Whether you call it a sunny “golden age of content” or a gloomier “global production deluge,” the unprecedented investment in content production and licensing is creating a wealth of new opportunities – and also new challenges – across the value chain of the film and TV industries.
The panel “Drowning In Numbers,” held Feb 23 during the Berlinale, looked more closely at the numbers and the industry changes afoot. The talk was organised by Film i Väst in co-operation with Göteborg Film Festival’s Nostradamus project, and in association with Cine-Regio and Olsberg SPI.
Here is a summary by Wendy Mitchell:
Over $100 billion of investment is flowing into production and licensing of content annually, according to a new report, The Global Production Deluge, previewed at the event by Olsberg SPI managing director Leon Forde. Much of that is being driven by the streamers – not just Netflix (which spent $17bn on content in 2019) but also Amazon, Disney, HBO, Apple, Comcast and others.
Worldwide spending on non-sports content was estimated by Ampere Analysis to be $123 billion in 2018, a 29% increase from $95 billion in 2013. A further rise of 26% over the next five years is forecast.
The content boom has created challenges in many areas of the industry: capacity for workforce and infrastructure (including studio space), questions about who controls the IP rights to all that content, how independent producers and public funders are finding their way in this new world, and if independent features films are being squeezed out by the rise in episodic work.
Forde said in his presentation, “Public funding is a key area of disruption. The impact of the changes that we’re seeing on public funders is profound, and a lot of institutes and support agencies are wrestling with what’s happening in the sector, understanding and communicating value…There are two parts of the coin, which is the inward investment side and the national production side. I think a lot of support bodies are wrestling with this question of how to, how to ensure a successful sector across both of those areas.”
Jess Conoplia, president of the Association of Film Commissioners International (AFCI), said, “One concern that film commissions has is definitely capacity — soundstage space availability is at the top of everyone’s mind. I know multiple commissions are working with the real estate industry, and working with state or national government, to find out what facilities may be available that are disused, which are not purpose-built soundstages, but they can be used [for production].”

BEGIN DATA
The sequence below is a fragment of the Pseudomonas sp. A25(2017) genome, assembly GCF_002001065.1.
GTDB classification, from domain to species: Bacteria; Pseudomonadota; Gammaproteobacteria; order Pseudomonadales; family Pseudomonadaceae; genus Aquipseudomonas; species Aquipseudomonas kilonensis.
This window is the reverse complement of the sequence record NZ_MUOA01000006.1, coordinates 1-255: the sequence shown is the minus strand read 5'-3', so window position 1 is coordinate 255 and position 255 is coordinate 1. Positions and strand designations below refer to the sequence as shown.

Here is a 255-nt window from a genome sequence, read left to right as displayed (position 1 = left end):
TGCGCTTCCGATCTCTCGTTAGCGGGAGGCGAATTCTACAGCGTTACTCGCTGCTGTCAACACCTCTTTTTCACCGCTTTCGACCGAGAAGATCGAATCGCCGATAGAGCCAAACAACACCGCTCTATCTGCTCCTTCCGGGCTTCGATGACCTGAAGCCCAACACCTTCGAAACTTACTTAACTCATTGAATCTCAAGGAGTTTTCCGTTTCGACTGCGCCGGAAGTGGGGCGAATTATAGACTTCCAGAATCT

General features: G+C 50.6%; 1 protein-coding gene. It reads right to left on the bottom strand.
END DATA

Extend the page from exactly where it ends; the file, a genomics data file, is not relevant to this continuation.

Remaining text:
She added, “Certainly workforce is another major issue. I think with that challenge though comes a huge amount of opportunity. And we’re working on a project at the moment with Times Up to spotlight the programmes that are in place by commissions around the world to encourage diversity in the sector.” One example is Film London’s Return to Work scheme.
Producers Louise Vesth of Zentropa (Denmark) and Christian Wikander of Twelve Town (UK) both agreed that workforce capacity, and talent availability, are of increasing concern. Vesth, who has produced films including Lars von Trier’s The House That Jack Built and Nikolaj Arcel’s A Royal Affair, said, “I think that the time that I’m able to get with my talents is much less than it has been. And I think that’s a bad thing.”
Christian Wikander, Head of European Drama at Twelve Town (Jordskott II, The Child In Time), agreed that his company “has struggled to find the right talent on several projects, but we also struggle to find the A-crew team behind the camera, so it strikes all over.”
The role of public funders
Vesth thinks the industry can eventually adjust to technical concerns like capacity. But she had a bigger philosophical question. “What consequences does this production boom have to the content? I think a very important question would be, do we need national film institutes in the future? And I don’t know the answer to that. But I really, really hope so.
She continued, “The production boom is maybe created from new money – some of them from regional [funds] and incentives. Working for them means working for another purpose, or brand, than your content.”
She hopes that public funding model continues to exist, because the way she works at Zentropa, “the final cut is concentrated in the inner circle of the DNA, the producer, the director and the screenwriter. And I think that public model supports that.”
Feature films are of course being surpassed by the exponential growth in episodic work. For instance, Netflix alone debuted 371 new original shows and films in 2019 – more than the entire television industry did in 2005.